A school spokeswoman Victoria Taylor said Monday that enrollment this semester is 268, down from about 700 in the fall. The school laid off more than half its faculty in recent weeks to account for the shrinking student body. Sigman said the school currently houses five clinics, instead of the 11 it had last semester.

It’s still not clear how students are to pay for this semester. The school has credited students with the federal loan amount for which they were previously approved in the hopes that the government will release the funds. It has also said it will provide students with information about alternate funding sources. Thus far, however, the school has not released that information. It is, however, offering students an interest-free emergency loan to help cover living expenses, Taylor said. According to the Charlotte Observer, the $1,000 loans are to be repaid in a year.

Robert Barchiesi, a third-year student who is among a group of students suing the school, said the situation leading to the need for a school food pantry and GoFundMe campaign is “truly incredible.”

“I think it’s a sad situation, when a law school becomes a food pantry for its own students because it failed to meaningfully work with regulators on a solution that could have given students a different option to finish their degree and regain access to federal student aid,” Barchiesi said.

The Education Department on Dec. 19 announced it would pull federal loans from Charlotte students, citing concerns over accreditation shortfalls and misleading information about the school’s bar pass rates. Since then, negotiations to extend the loans broke down, apparently over the department’s insistence that it remain open only through May. School officials have said they are hoping for a more favorable outcome under the new Trump administration.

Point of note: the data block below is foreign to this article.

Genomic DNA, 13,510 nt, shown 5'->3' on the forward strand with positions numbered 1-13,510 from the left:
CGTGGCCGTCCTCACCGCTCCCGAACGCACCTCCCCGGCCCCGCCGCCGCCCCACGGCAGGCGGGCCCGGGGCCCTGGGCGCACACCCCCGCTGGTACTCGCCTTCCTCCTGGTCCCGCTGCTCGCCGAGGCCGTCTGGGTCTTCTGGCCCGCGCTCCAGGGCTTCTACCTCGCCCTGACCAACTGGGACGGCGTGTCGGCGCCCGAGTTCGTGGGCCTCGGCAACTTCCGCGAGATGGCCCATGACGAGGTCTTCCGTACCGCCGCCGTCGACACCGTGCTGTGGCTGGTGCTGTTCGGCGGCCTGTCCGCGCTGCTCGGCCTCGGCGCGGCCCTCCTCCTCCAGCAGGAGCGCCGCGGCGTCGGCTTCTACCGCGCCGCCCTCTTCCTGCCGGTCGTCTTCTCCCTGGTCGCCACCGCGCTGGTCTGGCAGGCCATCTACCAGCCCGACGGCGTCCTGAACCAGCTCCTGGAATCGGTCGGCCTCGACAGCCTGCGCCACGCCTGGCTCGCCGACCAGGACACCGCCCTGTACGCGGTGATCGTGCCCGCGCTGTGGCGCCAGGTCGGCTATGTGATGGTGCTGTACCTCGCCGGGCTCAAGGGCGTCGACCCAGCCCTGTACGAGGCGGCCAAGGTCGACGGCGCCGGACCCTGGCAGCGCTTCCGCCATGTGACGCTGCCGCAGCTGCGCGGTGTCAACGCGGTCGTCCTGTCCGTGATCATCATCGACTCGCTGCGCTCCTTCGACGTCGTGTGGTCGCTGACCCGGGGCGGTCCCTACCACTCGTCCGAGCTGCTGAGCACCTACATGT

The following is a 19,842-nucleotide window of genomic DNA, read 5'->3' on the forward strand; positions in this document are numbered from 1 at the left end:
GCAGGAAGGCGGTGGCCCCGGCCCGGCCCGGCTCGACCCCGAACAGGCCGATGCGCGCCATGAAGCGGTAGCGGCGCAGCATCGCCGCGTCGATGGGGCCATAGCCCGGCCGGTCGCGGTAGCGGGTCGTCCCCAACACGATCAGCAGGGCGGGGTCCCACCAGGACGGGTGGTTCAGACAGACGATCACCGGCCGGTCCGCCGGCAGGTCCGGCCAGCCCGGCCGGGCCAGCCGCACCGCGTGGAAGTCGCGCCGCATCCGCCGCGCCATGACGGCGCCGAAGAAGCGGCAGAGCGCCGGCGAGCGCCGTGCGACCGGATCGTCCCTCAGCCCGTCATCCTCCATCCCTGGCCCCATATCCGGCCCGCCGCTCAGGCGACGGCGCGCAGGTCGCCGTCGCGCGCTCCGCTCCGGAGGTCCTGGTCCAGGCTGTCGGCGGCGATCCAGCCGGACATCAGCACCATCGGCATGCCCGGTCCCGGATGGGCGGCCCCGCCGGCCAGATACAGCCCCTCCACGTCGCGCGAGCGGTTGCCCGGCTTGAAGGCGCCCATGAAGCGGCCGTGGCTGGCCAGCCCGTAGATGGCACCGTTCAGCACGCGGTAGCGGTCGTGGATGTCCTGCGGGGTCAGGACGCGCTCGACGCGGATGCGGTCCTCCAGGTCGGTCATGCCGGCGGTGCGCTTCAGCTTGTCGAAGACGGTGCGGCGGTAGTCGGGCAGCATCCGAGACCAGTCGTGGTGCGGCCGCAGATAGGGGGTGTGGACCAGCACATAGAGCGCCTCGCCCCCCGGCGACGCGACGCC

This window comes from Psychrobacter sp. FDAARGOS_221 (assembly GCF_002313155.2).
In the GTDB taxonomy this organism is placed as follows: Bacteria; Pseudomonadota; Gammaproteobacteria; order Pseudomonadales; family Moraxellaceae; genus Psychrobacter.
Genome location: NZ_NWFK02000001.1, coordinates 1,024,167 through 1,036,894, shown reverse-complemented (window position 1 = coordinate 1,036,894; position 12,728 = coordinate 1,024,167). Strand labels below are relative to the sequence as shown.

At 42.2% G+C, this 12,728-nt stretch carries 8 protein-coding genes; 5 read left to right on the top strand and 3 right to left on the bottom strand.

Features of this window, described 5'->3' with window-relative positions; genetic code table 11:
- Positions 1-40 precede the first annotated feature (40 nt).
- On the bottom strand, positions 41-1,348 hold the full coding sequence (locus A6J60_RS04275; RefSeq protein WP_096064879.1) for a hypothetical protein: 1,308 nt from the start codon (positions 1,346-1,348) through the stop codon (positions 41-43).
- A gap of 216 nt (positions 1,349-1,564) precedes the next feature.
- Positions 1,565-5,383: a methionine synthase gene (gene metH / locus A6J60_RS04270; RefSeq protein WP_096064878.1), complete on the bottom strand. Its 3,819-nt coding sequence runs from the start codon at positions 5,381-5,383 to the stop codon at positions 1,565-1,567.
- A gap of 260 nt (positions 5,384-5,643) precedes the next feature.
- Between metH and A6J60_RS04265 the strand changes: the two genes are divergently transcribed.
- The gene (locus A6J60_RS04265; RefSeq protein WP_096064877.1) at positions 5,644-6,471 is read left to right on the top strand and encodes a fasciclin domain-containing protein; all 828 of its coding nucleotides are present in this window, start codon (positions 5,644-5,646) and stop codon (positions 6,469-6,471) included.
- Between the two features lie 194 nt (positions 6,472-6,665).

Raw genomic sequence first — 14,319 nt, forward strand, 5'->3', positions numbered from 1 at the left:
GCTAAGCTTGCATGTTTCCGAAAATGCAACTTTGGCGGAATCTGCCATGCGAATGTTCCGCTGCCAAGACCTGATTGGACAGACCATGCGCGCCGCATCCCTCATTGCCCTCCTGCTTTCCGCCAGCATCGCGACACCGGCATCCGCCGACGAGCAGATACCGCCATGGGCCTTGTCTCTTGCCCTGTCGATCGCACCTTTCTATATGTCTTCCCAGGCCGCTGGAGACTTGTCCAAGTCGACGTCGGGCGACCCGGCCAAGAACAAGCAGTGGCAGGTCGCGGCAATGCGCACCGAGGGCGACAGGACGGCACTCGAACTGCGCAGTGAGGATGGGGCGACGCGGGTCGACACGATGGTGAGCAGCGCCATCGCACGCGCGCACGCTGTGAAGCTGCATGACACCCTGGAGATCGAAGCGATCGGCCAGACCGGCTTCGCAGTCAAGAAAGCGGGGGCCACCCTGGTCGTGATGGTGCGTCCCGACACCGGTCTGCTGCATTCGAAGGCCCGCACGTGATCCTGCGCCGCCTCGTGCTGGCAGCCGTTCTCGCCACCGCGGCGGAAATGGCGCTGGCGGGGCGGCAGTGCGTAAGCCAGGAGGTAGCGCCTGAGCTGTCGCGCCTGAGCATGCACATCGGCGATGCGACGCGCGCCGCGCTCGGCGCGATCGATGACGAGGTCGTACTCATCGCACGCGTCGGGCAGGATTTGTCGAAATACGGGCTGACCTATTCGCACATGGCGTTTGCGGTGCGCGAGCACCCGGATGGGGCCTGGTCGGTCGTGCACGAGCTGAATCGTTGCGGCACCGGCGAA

Sigman said the idea for the food pantry came from him and several other faculty members. On Friday afternoon, he sent an email to all students alerting them that free food donated from faculty and staff was available. But he quickly realized that student needs went beyond just food, and he stared the GoFundMe campaign, which aims to raise $250,000 that would be divided evenly among students who agree to use it for living expenses like rent, food, gas, utilities, and medical expenses. As of Monday morning, the campaign had raised more than $5,000.

“I want to help them,” Sigman wrote on the campaign’s web page. “I can’t imagine how I would have succeeded in law school in the circumstances that [ Charlotte School of Law ] students face.”

Contact Karen Sloan at ksloan@alm.com.